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Dry eye in dogs: symptoms and treatment

Dry eyes and scratched corneas are no laughing matter, as David Tomlinson explains just how badly KCS can damage a dog’s vision

treating dry eye in dogs

KCS medicine takes a while to work, so vets will often prescribe eye drops to ease the dog's discomfort in the meantime

Medical names are often tongue-twisters but few are more challenging than keratoconjunctivitis sicca, which is the official description of a common canine complaint — dry eye. For the sake of simplicity, it is usually known by the abbreviation KCS. Common though it may be, I must admit that I’d never come across it until last season. I was out shooting with sporting vet Roger Bannock when he stopped after the second drive to administer eye drops to his spaniel, Wiggy (pictured above).

Roger explained that Wiggy, a 10-year-old cocker, had only recently been diagnosed with KCS. “It’s a problem we see often in spaniels,” Roger told me. “There are a number of other breeds in which it’s frequent, including West Highland terriers and lhasa apsos, but it’s fortunately much less common in retrievers. As the name dry suggests, it’s basically a lack of moisture on the eye due to a reduction in the tear function. You’re probably unaware of it, but every time you blink a film of tears is swept over the corneal surface. It’s the same with dogs too. (Read more on cataracts in dogs.)

“Tears,” Roger told me, “are made of aqueous (watery), lipid (fat) and mucinous components, and dry eye in dogs is primarily a failure of the aqueous component. They are produced constantly from the lacrimal (tear) glands situated around the eyeball, and they keep the eye surface (cornea) moist and free from bacterial infection. A reduction in tear function in the early stages causes the cornea to appear dull or lacklustre, so it’s easy to spot. It will also be apparent that a dog finds its eyes uncomfortable. You might notice it squinting, along with a green or yellow discharge. If it’s not treated, the cornea often pigments (goes black) and blood vessels grow across its surface, leading to partial or complete blindness.”

Dry eye in dogs treatment and diagnosis

Dry eye in dogs is something you want to treat as soon as you can, so book your dog in with your vet for a Schirmer tear test (STT). Roger explained: “This test uses strips made of a special blotting paper. One end of the strip is placed under the lower eyelid and the tears move up the strip, taking blue dye with it. Under 10mm in one minute is abnormal, 10mm to 15mm is the grey area, 15mm to 20mm is good, and over 20mm is normal. The tear function can vary day to day, so if I have a dog with a grey result I redo the STT again in two or three weeks. It’s important to get an accurate diagnosis, as a false positive would involve expensive drugs for the rest of the dog’s life.”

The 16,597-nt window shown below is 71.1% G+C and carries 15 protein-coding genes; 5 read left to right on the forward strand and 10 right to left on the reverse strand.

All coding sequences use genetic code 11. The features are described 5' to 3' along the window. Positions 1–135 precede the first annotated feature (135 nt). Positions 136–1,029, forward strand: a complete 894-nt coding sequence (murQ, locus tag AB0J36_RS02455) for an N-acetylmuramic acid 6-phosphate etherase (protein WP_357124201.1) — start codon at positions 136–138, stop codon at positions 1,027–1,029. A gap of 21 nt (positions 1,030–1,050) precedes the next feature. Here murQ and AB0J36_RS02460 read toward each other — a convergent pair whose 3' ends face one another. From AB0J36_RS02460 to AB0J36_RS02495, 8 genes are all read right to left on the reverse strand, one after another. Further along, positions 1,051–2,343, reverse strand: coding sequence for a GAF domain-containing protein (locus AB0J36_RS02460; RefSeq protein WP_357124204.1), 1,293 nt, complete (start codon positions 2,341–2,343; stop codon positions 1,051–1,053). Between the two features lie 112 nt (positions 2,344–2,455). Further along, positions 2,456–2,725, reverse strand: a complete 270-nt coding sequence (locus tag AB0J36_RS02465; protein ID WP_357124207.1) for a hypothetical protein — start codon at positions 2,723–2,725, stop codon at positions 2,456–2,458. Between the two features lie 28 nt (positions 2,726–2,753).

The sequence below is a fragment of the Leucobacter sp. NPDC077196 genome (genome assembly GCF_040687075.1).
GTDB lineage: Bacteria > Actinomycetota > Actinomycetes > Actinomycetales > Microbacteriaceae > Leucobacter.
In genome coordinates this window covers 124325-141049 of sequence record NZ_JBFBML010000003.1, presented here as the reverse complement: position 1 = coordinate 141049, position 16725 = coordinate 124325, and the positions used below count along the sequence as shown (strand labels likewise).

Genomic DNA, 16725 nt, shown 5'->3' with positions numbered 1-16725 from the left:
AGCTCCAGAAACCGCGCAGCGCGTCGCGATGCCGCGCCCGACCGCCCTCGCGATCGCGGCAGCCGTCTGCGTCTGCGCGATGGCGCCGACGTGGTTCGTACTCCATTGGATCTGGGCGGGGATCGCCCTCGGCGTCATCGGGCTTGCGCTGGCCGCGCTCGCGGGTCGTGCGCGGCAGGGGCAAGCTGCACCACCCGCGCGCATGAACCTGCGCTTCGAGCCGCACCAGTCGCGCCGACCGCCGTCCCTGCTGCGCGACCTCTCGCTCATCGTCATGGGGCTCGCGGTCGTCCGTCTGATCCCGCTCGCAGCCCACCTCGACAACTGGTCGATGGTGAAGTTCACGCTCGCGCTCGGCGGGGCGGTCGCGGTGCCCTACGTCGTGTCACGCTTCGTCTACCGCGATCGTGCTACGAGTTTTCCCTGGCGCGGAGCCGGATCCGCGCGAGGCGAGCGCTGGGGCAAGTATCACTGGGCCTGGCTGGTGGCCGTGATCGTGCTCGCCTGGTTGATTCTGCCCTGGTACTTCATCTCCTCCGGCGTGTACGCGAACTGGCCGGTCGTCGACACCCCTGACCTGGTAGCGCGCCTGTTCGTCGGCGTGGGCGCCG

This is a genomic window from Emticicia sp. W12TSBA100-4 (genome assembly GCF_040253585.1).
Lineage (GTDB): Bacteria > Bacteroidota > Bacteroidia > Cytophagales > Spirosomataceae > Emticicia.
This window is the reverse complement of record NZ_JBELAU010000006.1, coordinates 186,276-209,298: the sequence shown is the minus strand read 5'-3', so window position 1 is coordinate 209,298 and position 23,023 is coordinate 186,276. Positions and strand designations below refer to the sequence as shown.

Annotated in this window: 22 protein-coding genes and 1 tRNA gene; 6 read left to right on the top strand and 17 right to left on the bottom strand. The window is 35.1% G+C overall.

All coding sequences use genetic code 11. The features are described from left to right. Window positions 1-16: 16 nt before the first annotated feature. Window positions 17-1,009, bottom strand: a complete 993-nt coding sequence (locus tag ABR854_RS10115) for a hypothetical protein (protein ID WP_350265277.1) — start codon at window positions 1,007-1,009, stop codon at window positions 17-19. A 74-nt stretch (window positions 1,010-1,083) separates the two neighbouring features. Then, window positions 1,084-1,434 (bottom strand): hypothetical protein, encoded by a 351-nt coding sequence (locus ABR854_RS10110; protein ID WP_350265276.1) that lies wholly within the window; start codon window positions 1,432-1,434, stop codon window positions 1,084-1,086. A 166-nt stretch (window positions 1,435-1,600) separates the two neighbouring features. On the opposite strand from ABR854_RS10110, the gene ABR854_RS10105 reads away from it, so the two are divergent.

Most cases are managed medically rather than surgically, so your dog is unlikely to require an operation. The cause for the majority of KCS cases is a fault with the immune system that causes it to attack its own lacrimal glands. The standard treatment for most dogs is to use cyclosporin eye ointment. You can buy this online for around £35, but a valid written veterinary prescription is required if you wish to do so.

Initially the dog should be treated twice a day, but if the response is good this can be reduced to once daily after six to eight weeks. Cyclosporin is an immune-suppressant drug that allows the tear glands to produce tears again. Since the treatment will take several weeks to have an effect, it is common for vets to also initially prescribe an antibiotic/lubricant eye drop (sometimes with steroids in it), to ease the discomfort and keep the cornea free of infection.

Swift action

As with most medical treatments, the sooner treatment is started the better the response, so if you suspect that your dog may be suffering, it’s best to act now. If left too long, the lacrimal glands can become irreversibly damaged and will not respond as well to treatment. In those cases, the only other medical option is to use lubricant and antibiotic eye drops multiple times a day. It is therefore important to take your dog to your vet as soon as possible if you suspect it has KCS.

KCS is, of course, one of a number of problems that can affect a dog’s eyes. Hard-hunting spaniels working in thick cover can easily scratch their corneas. I remember coming home years ago from a day’s shooting with my spaniel’s eyes bloodshot from working in brambles, but there was never any lasting damage. Bathing a dog’s eye after a hard day in the field does make sense, and there are a number of excellent products your vet will be able to recommend that can be used to safely clean the eye and its surroundings.

Grass seeds are a serious menace, which is why I am always as careful as I can be with where I exercise my dogs in summer, especially avoiding hayfields. A grass seed in the eye is invariably extremely painful for your dog, and it is likely to indicate the problem by pawing at its eye or rubbing its face on the ground. It’s often possible to remove seeds yourself, but if in doubt take the dog to your vet. It’s not just eyes that grass seeds can enter. Many years ago, a spaniel bitch of mine suffered from a grass seed in her pad. My wife took her to the vet to have it removed but fainted while watching the operation. I’m pleased to say that she hasn’t fainted since. (Read more on protecting your dogs from grass seeds.)